In other words, Washington now seems to be engaged in a wholesale post-bin Laden ratification of business as usual, but this time on steroids.

Peter Finn, Washington Post, 23 January 2011

But by 2013, the FAA expects to have formulated new rules that would allow police across the country to routinely fly lightweight, unarmed drones up to 400 feet above the ground – high enough for them to be largely invisible eyes in the sky.
Such technology could allow police to record the activities of the public below with high-resolution, infrared and thermal-imaging cameras.
One manufacturer already advertises one of its small systems as ideal for “urban monitoring.” The military, often a first user of technologies that migrate to civilian life, is about to deploy a system in Afghanistan that will be able to scan an area the size of a small town. And the most sophisticated robotics use artificial intelligence to seek out and record certain kinds of suspicious activity.
Lambert, Corrente, 19 June 2011  (Hat tip NC).
So, suppose an administration much like Obama's but with better technology wants to create a system of total control, much like the Stasi's. Suppose that administration -- or, more to the point, its elite owners -- has come to believe that events like Tahrir Square, or Syntagma Square, or Plaza del Sol are bad for business, and would just as soon they didn't happen. And suppose the administration notices that such manifestations tend to happen in cities, where the population is concentrated, people exchange ideas in coffee shops, the agora, the churches, the union halls, and so forth. And suppose, moreover, that the elite which owns the administration lives in or near cities -- like Manhattan, or the Gold Coast, or even McClean -- and yet would rather not deal with the ... Well, let's just go ahead and say the subhumans, eh? Don't you think everybody who matters would just love to put cities on lockdown with surveillance drones? As long as they could still get to their private planes? So much more effective than cameras, since while cameras are static, drones can be... kinetic.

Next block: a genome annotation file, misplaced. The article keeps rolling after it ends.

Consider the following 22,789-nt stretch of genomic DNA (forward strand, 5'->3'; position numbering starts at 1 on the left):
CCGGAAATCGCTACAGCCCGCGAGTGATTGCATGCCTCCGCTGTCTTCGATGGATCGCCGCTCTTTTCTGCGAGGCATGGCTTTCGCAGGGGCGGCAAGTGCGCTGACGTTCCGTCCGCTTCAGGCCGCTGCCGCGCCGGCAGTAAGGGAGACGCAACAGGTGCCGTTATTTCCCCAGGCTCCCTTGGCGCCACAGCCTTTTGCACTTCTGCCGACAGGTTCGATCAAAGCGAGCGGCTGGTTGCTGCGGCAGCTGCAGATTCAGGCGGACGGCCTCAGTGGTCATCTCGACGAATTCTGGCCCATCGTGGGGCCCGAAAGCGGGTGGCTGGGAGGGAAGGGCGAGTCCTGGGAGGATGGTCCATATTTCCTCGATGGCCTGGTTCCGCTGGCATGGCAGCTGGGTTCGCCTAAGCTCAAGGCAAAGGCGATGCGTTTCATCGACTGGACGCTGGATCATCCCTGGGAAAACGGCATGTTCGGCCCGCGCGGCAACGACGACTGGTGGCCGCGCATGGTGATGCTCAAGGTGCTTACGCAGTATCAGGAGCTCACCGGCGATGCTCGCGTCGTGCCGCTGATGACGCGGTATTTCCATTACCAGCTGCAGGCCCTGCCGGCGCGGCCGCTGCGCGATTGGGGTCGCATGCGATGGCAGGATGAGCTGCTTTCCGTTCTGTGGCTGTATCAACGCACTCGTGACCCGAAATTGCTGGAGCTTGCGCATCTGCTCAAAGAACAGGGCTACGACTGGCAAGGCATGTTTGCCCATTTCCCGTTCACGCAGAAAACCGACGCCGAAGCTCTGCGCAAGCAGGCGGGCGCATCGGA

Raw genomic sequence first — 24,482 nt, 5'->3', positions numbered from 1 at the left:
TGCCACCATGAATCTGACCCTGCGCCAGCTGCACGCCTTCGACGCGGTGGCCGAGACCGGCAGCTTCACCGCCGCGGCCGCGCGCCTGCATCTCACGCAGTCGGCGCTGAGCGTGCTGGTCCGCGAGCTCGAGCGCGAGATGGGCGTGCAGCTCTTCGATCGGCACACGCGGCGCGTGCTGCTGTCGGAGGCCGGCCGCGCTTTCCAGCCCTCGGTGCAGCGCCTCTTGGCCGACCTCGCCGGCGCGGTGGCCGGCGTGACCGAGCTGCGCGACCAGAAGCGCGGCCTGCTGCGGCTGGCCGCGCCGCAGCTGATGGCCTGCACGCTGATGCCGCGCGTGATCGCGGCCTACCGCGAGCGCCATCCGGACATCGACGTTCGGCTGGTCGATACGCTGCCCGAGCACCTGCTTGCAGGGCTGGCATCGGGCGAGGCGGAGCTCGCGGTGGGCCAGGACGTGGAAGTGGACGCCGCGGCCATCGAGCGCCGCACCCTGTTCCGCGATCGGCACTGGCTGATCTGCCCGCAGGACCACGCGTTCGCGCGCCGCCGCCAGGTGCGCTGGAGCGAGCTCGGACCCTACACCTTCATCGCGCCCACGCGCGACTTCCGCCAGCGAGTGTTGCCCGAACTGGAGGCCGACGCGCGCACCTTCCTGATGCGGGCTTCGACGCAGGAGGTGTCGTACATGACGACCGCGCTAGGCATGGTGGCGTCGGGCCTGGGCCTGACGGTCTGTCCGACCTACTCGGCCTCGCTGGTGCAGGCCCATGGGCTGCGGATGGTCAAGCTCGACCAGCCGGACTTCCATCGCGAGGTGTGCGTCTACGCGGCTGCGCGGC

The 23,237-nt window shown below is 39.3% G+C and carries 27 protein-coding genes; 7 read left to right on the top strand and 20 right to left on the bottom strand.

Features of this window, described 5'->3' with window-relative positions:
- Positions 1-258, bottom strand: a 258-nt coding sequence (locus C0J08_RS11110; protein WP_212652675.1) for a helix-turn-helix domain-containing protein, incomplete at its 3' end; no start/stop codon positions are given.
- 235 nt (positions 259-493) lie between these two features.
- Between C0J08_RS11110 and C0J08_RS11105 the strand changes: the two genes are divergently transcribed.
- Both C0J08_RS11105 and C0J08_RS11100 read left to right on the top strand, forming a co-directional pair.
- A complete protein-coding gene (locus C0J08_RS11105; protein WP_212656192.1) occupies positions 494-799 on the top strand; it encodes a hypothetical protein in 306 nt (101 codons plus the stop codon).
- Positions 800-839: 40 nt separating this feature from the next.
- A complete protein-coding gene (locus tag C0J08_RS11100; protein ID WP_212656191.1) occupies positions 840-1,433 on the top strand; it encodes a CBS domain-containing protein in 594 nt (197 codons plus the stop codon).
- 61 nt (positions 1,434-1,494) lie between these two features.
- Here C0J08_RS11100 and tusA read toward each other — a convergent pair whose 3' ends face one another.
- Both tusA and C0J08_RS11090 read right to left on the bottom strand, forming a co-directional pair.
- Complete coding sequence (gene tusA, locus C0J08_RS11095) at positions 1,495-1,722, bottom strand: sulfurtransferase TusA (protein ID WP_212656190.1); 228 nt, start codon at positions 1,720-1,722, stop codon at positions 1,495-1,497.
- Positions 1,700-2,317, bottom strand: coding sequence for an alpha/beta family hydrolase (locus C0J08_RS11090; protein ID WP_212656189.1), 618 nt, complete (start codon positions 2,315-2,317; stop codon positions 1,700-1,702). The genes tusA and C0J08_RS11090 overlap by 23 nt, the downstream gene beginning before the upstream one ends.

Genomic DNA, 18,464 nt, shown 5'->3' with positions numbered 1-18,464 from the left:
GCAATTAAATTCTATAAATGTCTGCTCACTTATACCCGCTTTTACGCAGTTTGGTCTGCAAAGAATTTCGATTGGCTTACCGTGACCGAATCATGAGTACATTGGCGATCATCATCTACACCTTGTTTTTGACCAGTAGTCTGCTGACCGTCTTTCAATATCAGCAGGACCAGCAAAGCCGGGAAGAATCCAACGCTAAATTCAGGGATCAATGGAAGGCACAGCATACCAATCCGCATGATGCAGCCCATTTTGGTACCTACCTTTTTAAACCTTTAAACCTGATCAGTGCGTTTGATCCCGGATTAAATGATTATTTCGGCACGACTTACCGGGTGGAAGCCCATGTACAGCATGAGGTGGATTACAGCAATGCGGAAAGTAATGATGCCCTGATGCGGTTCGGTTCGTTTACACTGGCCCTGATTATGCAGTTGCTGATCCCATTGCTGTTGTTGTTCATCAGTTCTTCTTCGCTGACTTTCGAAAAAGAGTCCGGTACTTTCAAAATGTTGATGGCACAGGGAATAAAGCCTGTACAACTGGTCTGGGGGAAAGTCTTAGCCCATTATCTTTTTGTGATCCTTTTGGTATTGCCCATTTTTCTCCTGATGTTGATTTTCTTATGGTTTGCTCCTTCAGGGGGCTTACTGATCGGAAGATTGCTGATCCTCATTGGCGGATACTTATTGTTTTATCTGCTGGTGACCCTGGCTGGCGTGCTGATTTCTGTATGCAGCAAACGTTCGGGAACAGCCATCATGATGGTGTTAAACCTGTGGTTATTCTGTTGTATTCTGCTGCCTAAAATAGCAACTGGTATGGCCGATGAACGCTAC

Do the math. A list of the top 50 cities by population takes us all the way down to Minneapolis, MN. So, at rollout, you'd need 50 * 2,000 analysts (assuming no automation and a desire to avoid false positives). That's 100,000 people, plus some managers and political appointees. Seems like a lot, except (1) "Jobs!!!" and (2) TSA has a head count of 60,000 now, so 100,000 really isn't very much. Heck, the Stasi had 68,000, for a country the size of Nevada.
Anyhow, think how much safer we'll all feel.


Anonymous said...

Bit by bit. First it was radar. Then cameras at intersections. Now web cam every where. NSA able to check all phone/computer communications. With drones and infrared they will be watching you inside your house. Microchips on your drivers license. A computer record of all the foods you bought. What did I hear in the last ten years Calif. built 20 prisons, but only one college. (unchecked fact) Yep we keep voting them in. Dennis

russell1200 said...

When the drone gets to be the size of a fly, it may be on you without your even knowing. Sort of like the old Spidey Tracer but with more information coming in.

At the moment there are not many restrictions on the use of the technology by private individuals/corporations. The company you work for is actually the one who is the most intrusive right now. If you have a company phone, you can be tracked 24/7 and likely won't even know it.